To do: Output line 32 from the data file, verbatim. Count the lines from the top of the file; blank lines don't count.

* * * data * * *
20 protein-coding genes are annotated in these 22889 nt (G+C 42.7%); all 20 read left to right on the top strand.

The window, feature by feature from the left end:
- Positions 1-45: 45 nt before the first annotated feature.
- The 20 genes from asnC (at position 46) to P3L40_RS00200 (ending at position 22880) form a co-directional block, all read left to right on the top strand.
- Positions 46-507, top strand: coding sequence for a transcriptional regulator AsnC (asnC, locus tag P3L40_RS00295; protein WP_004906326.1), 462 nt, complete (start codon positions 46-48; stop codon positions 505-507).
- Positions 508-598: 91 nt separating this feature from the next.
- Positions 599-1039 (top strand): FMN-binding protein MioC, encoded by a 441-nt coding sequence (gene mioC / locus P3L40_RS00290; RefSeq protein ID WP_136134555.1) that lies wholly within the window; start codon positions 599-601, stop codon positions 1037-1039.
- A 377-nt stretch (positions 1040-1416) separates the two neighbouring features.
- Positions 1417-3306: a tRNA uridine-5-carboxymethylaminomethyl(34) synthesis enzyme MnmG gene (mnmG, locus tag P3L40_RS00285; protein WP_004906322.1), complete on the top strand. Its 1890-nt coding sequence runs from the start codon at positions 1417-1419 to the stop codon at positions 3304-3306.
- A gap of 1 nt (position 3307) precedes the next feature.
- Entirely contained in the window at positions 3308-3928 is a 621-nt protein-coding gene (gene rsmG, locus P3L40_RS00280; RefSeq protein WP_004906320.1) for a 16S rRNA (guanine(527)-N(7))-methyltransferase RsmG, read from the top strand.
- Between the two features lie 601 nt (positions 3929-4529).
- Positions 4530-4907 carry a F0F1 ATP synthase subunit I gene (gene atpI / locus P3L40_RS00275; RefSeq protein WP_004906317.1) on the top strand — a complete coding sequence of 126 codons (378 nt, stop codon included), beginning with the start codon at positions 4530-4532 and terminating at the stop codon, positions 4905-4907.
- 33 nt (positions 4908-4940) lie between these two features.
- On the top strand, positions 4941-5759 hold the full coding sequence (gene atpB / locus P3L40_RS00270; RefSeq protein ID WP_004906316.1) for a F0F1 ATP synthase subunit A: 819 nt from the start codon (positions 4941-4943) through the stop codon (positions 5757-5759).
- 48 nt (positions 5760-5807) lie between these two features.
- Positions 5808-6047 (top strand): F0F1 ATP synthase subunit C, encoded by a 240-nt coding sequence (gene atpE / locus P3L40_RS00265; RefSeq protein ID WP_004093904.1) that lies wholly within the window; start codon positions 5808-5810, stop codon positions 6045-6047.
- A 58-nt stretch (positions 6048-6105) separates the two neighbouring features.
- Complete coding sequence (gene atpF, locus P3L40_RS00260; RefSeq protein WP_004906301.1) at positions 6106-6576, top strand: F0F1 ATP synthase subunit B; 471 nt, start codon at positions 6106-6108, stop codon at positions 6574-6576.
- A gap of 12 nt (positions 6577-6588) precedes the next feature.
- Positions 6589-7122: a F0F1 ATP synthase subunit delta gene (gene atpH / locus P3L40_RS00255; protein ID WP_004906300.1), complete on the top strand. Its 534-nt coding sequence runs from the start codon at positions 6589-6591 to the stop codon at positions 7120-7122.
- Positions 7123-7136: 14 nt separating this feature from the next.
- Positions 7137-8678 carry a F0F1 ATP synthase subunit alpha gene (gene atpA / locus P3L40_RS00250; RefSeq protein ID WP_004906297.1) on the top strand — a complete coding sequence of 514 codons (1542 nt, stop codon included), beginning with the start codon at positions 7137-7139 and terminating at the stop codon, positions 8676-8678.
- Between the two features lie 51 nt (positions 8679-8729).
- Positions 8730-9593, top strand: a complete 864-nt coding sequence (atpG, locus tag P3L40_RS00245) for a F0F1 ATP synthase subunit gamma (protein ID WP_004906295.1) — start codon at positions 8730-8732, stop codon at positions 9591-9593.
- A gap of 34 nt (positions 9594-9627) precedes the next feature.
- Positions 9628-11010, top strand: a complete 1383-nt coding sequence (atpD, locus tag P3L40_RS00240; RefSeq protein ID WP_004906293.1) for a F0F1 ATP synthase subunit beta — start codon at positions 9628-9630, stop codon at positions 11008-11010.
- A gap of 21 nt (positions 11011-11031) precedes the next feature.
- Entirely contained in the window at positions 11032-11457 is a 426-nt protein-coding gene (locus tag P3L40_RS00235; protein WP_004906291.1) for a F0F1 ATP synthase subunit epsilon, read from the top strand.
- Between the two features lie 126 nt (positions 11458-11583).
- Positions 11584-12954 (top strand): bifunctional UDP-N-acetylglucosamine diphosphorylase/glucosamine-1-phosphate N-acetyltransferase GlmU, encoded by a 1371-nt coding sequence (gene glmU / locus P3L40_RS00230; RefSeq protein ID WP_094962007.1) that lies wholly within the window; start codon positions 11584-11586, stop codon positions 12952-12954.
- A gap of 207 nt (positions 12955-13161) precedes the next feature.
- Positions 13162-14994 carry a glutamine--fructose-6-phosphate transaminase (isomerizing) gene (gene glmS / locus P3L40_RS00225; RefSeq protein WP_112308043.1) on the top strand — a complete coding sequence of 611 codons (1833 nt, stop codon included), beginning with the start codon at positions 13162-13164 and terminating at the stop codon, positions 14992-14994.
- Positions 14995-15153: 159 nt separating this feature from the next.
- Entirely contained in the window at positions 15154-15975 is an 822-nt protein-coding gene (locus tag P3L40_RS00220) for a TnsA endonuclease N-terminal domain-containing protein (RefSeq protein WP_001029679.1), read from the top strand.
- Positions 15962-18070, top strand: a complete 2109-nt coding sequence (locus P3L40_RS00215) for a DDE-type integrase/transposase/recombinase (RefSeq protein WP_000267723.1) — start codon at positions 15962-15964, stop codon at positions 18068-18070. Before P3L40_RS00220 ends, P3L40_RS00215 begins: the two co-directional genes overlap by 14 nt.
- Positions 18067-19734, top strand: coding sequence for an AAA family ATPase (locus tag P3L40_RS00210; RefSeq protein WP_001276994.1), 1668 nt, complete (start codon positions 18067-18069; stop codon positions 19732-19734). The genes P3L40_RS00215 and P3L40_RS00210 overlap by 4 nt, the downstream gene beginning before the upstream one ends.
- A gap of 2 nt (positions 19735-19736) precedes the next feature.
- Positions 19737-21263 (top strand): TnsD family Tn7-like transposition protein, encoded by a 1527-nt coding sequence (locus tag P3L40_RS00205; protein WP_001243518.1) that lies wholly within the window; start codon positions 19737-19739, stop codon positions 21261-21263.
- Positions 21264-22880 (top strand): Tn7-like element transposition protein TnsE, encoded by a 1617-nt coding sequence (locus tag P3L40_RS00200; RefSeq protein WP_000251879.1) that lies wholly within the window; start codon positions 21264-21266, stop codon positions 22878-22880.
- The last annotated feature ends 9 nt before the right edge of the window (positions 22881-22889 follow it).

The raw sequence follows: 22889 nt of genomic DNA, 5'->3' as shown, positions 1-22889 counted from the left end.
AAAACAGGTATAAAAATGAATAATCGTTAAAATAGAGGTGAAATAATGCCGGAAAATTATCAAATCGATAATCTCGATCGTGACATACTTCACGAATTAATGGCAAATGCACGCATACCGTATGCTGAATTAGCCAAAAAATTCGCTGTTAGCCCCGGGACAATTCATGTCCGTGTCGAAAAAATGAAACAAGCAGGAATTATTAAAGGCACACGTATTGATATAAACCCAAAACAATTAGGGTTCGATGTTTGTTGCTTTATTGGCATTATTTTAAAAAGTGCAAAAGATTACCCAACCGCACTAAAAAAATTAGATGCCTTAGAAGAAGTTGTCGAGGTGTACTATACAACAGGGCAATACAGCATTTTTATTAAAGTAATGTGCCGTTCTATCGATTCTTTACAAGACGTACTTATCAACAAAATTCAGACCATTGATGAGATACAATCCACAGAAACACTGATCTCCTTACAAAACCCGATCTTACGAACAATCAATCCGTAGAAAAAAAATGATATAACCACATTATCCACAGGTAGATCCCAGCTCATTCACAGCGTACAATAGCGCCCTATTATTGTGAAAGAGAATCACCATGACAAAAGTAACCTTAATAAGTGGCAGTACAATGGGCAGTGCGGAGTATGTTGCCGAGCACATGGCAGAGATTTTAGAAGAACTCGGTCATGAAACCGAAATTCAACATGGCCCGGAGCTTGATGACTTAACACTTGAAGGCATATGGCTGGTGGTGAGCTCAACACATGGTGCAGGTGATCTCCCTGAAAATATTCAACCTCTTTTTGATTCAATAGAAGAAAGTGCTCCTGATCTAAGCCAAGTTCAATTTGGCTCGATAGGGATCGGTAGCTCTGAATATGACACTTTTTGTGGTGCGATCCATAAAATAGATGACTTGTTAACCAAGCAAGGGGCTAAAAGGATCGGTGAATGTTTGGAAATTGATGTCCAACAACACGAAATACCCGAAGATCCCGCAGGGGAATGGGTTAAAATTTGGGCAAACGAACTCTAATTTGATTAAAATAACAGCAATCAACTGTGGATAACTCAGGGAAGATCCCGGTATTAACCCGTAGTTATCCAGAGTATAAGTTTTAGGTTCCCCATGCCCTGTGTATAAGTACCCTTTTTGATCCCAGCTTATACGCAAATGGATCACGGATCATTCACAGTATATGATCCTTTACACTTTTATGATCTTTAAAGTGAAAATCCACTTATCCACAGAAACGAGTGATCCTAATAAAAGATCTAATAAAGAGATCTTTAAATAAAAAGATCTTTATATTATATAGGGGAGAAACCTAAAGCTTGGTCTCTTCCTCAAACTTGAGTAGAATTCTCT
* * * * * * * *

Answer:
- A gap of 207 nt (positions 12955-13161) precedes the next feature.